Nov 30, 2015, 10:44 AM
The forum recommended to national bureaux of member countries of the Brown Card Scheme to do their best to put in place this fund.
“One of the key outcomes of this meeting is the agreement to establish a revolving fund. That is a matter that has been agreed on.The process will be implemented in due course. Immediately after this meeting the national bureaux will make an effort to start to establish the fund with the support of their member companies,” Henry Jawo, executive secretary of the Insurance Association of The Gambia (IAG), said in an interview with journalists on Friday.
Slow payment of claims among insurance companies in West Africa has been the bane of the industry, especially in its Brown Card Scheme designed to insure or cover drivers and their vehicles, particularly commercial drivers, in the sub-region.
Mr Jawo said: “The claims settlement is slow because of the fact that the [Ecowas Brown Card] protocol requires the national bureaux to have the resources to be able to settle claims directly.
“But the national bureaux don’t have that; they have to wait for the insurance companies to settle before they [the bureaux] can settle, which is the main cause of the delay, and that is what council wants to get rid of by asking national bureaux to have this claims settlement fund.
“Once we have that in place, then this slow payment of claims will be a thing of the past. And I think it is achievable and we will work towards that in the near future.”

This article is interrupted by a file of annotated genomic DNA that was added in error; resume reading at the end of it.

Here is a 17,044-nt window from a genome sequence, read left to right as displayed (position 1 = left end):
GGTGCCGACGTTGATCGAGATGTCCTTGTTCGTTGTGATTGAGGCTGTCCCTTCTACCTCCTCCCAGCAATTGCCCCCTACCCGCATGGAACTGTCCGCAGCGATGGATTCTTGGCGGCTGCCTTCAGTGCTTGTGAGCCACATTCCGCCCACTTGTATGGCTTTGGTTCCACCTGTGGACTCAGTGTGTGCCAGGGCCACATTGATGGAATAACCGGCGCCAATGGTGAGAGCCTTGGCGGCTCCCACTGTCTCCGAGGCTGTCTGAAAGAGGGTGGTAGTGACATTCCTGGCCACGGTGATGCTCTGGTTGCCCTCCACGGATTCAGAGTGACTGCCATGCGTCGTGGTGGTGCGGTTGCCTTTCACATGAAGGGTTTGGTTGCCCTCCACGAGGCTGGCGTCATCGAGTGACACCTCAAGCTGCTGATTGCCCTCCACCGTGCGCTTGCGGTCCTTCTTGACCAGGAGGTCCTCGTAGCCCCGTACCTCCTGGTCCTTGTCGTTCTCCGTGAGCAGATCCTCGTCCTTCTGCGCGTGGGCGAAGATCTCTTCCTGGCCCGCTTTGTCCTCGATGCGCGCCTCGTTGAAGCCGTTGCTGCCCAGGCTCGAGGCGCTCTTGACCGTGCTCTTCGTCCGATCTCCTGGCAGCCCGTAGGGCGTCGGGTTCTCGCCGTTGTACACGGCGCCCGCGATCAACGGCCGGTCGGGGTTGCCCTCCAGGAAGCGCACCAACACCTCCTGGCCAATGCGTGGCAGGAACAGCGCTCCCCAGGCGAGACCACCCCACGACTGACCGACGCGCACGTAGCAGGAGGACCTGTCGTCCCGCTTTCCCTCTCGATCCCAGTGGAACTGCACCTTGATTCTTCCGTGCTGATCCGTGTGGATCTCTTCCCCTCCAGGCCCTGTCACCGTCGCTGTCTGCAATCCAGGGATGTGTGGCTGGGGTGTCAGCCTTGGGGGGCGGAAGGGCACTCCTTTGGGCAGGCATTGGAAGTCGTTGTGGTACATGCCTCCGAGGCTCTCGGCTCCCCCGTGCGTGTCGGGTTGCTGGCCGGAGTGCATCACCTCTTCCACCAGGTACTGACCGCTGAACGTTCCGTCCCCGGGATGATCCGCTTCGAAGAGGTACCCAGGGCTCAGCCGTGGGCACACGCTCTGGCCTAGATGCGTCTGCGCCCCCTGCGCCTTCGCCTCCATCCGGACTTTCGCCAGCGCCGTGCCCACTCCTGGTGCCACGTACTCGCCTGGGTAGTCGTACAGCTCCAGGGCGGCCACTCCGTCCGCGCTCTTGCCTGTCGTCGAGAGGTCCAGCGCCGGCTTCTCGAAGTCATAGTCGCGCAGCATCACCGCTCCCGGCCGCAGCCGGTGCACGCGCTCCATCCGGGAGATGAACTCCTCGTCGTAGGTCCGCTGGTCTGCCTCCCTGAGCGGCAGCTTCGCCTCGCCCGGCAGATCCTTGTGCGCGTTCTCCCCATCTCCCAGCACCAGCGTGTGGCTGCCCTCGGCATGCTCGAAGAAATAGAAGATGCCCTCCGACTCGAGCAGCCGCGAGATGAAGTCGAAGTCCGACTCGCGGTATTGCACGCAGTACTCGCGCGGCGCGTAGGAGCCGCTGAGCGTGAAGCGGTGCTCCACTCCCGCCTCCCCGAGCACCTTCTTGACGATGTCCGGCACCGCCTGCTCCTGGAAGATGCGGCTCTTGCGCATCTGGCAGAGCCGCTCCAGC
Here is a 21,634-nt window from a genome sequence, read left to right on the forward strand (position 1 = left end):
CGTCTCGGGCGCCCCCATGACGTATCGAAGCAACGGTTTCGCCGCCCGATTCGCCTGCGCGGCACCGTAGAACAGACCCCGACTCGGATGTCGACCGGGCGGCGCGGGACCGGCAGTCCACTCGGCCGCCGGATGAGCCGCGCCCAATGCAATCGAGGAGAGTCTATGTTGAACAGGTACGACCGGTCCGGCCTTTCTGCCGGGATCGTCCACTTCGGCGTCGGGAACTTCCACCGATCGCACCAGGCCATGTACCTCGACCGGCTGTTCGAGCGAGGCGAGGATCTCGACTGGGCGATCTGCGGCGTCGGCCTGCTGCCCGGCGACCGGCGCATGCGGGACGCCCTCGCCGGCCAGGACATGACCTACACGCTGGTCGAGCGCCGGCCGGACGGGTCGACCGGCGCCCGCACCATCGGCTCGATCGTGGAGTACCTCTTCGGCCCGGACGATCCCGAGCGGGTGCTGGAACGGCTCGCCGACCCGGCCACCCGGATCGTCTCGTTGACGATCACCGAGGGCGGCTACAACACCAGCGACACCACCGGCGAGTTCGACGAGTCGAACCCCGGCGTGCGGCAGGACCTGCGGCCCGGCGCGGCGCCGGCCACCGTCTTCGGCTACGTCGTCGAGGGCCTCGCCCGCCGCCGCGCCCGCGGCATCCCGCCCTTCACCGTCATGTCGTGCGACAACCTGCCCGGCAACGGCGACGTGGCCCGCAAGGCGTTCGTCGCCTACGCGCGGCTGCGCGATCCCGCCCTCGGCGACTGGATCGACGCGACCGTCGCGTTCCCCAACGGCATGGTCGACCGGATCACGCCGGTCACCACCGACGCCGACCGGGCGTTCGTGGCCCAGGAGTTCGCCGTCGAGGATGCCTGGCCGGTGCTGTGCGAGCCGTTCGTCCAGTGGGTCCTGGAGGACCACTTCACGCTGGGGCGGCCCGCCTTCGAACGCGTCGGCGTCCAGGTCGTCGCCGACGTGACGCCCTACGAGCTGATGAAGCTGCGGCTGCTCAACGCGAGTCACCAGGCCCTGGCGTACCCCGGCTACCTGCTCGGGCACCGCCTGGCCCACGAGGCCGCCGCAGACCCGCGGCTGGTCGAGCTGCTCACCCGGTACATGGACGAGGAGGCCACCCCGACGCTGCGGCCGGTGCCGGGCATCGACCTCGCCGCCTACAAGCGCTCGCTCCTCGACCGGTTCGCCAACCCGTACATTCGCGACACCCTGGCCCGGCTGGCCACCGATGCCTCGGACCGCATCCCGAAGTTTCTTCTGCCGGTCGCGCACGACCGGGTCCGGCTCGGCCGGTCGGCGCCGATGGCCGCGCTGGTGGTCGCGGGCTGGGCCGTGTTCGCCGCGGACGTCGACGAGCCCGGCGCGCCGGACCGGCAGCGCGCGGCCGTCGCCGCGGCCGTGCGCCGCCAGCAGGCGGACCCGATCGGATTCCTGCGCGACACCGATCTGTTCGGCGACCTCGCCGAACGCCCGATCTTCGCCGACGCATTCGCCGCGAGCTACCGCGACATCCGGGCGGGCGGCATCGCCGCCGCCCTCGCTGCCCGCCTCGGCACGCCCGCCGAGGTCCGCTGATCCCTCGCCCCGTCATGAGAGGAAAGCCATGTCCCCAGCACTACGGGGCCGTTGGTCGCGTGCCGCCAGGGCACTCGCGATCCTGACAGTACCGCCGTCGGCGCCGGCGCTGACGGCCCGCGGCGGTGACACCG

The Ecowas Brown Card is an international insurance certificate issued to motorists when they travel from their country of residence to another country within Ecowas.
It gives an extension of cover for third party liability only, according to Mr Jawo.
He says: “If your vehicle is involved in an accident in a foreign country and you cause damage to people’s property or people are injured or die as a result of the accident, the national bureau in that country handles the accident and the two bureaux, from the host country and the country visited, together prepare a documentation for the claim.
“The bureau of the host country settles the claim on behalf of the member insurance company. So when the process is completed the document is sent to the member insurance company that issued the original cover and that insurance company pays the amount of liability that is given to the victim.”
Mr Jawo touched further on the scheme. “The Brown Card Scheme is to protect victims of accident in a foreign country within Ecowas.It is just like you have so many different cards: in Europe you have the Green Card, in Central Africa you have the Pink Card.”
In his advice to drivers, Mr Jawo said the scheme had been established to protect them and they should, therefore, make maximum use of it.
“They must make sure that when they travel they have Brown Card cover because they can leave their host country to travel to another country within Ecowas,” he says. “If they have cover, it is for their own protection and for their won good; otherwise if they have accident and they don’t have Brown Card cover, nobody pays for that liability; he will be his own insurer and very few people may be able to pay for some of the damages that are caused in these accidents.
“My advice to them is for them to embrace the Brown Card because it is for their own protection and for the protection of their property.”
Subscribing to Mr Jawo’s advice to motorists, Adamou Bio, secretary general of the Council of Bureaux of Ecowas Brown Card Insurance Scheme, said drivers would have to embrace the Brown Card, because if they travel outside their countries without it and happen to involve in an accident, they may be prosecuted in addition to taking responsibility for the damage caused and its liability.